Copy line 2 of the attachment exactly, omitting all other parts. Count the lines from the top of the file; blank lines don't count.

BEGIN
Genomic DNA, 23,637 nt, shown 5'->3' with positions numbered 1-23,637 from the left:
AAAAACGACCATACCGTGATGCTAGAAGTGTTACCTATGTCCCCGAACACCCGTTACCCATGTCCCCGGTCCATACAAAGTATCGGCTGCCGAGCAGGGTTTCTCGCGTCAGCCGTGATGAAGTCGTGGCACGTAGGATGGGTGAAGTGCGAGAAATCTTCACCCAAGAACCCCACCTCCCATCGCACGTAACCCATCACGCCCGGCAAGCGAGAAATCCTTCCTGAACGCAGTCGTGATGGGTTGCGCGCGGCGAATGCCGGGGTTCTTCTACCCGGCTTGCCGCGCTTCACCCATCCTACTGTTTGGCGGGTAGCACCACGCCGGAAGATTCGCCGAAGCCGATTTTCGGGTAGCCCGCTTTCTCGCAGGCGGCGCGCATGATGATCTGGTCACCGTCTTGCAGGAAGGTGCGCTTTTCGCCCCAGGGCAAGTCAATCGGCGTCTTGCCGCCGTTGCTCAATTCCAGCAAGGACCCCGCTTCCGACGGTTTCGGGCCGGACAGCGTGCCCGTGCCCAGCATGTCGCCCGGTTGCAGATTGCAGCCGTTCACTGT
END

AAAAACGACCATACCGTGATGCTAGAAGTGTTACCTATGTCCCCGAACACCCGTTACCCATGTCCCCGGTCCATACAAAGTATCGGCTGCCGAGCAGGGTTTCTCGCGTCAGCCGTGATGAAGTCGTGGCACGTAGGATGGGTGAAGTGCGAGAAATCTTCACCCAAGAACCCCACCTCCCATCGCACGTAACCCATCACGCCCGGCAAGCGAGAAATCCTTCCTGAACGCAGTCGTGATGGGTTGCGCGCGGCGAATGCCGGGGTTCTTCTACCCGGCTTGCCGCGCTTCACCCATCCTACTGTTTGGCGGGTAGCACCACGCCGGAAGATTCGCCGAAGCCGATTTTCGGGTAGCCCGCTTTCTCGCAGGCGGCGCGCATGATGATCTGGTCACCGTCTTGCAGGAAGGTGCGCTTTTCGCCCCAGGGCAAGTCAATCGGCGTCTTGCCGCCGTTGCTCAATTCCAGCAAGGACCCCGCTTCCGACGGTTTCGGGCCGGACAGCGTGCCCGTGCCCAGCATGTCGCCCGGTTGCAGATTGCAGCCGTTCACTGT